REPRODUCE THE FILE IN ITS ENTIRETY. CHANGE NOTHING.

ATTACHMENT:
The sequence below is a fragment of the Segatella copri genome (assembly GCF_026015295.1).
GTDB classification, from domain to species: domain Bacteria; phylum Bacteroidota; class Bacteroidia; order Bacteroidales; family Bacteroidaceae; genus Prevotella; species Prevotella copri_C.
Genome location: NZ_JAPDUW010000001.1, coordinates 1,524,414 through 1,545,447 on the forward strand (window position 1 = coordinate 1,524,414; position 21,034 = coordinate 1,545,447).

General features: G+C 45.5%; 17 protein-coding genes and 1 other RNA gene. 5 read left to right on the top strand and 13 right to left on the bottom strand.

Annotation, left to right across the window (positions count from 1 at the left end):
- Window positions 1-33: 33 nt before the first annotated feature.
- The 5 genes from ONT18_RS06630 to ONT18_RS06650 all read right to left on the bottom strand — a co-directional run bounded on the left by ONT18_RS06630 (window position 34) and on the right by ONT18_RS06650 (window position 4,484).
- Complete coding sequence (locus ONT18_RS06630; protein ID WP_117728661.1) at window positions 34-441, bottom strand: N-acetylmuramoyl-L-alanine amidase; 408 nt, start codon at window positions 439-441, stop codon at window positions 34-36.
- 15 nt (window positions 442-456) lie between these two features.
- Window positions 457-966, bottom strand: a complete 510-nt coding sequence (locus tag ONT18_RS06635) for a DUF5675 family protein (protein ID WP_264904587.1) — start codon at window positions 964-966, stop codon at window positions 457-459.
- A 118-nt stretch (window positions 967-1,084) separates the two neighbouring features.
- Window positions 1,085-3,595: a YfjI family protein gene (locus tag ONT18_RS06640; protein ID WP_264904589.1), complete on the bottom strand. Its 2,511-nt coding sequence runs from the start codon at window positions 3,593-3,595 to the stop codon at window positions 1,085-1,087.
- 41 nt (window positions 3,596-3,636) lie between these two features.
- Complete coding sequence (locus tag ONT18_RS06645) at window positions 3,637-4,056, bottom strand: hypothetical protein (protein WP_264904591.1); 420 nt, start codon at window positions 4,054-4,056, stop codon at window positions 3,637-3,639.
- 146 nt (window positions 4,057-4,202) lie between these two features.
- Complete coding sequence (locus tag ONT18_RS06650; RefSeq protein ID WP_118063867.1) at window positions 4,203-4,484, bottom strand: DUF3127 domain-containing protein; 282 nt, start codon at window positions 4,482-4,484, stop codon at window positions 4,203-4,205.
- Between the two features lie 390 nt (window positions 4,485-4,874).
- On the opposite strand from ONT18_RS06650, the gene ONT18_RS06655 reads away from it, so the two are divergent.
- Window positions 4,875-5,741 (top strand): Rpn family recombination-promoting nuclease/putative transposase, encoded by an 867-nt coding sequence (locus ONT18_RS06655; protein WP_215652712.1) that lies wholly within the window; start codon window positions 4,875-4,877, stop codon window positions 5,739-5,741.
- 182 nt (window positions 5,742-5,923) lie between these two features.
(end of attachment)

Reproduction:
The sequence below is a fragment of the Segatella copri genome (assembly GCF_026015295.1).
GTDB classification, from domain to species: domain Bacteria; phylum Bacteroidota; class Bacteroidia; order Bacteroidales; family Bacteroidaceae; genus Prevotella; species Prevotella copri_C.
Genome location: NZ_JAPDUW010000001.1, coordinates 1,524,414 through 1,545,447 on the forward strand (window position 1 = coordinate 1,524,414; position 21,034 = coordinate 1,545,447).

General features: G+C 45.5%; 17 protein-coding genes and 1 other RNA gene. 5 read left to right on the top strand and 13 right to left on the bottom strand.

Annotation, left to right across the window (positions count from 1 at the left end):
- Window positions 1-33: 33 nt before the first annotated feature.
- The 5 genes from ONT18_RS06630 to ONT18_RS06650 all read right to left on the bottom strand — a co-directional run bounded on the left by ONT18_RS06630 (window position 34) and on the right by ONT18_RS06650 (window position 4,484).
- Complete coding sequence (locus ONT18_RS06630; protein ID WP_117728661.1) at window positions 34-441, bottom strand: N-acetylmuramoyl-L-alanine amidase; 408 nt, start codon at window positions 439-441, stop codon at window positions 34-36.
- 15 nt (window positions 442-456) lie between these two features.
- Window positions 457-966, bottom strand: a complete 510-nt coding sequence (locus tag ONT18_RS06635) for a DUF5675 family protein (protein ID WP_264904587.1) — start codon at window positions 964-966, stop codon at window positions 457-459.
- A 118-nt stretch (window positions 967-1,084) separates the two neighbouring features.
- Window positions 1,085-3,595: a YfjI family protein gene (locus tag ONT18_RS06640; protein ID WP_264904589.1), complete on the bottom strand. Its 2,511-nt coding sequence runs from the start codon at window positions 3,593-3,595 to the stop codon at window positions 1,085-1,087.
- 41 nt (window positions 3,596-3,636) lie between these two features.
- Complete coding sequence (locus tag ONT18_RS06645) at window positions 3,637-4,056, bottom strand: hypothetical protein (protein WP_264904591.1); 420 nt, start codon at window positions 4,054-4,056, stop codon at window positions 3,637-3,639.
- 146 nt (window positions 4,057-4,202) lie between these two features.
- Complete coding sequence (locus tag ONT18_RS06650; RefSeq protein ID WP_118063867.1) at window positions 4,203-4,484, bottom strand: DUF3127 domain-containing protein; 282 nt, start codon at window positions 4,482-4,484, stop codon at window positions 4,203-4,205.
- Between the two features lie 390 nt (window positions 4,485-4,874).
- On the opposite strand from ONT18_RS06650, the gene ONT18_RS06655 reads away from it, so the two are divergent.
- Window positions 4,875-5,741 (top strand): Rpn family recombination-promoting nuclease/putative transposase, encoded by an 867-nt coding sequence (locus ONT18_RS06655; protein WP_215652712.1) that lies wholly within the window; start codon window positions 4,875-4,877, stop codon window positions 5,739-5,741.
- 182 nt (window positions 5,742-5,923) lie between these two features.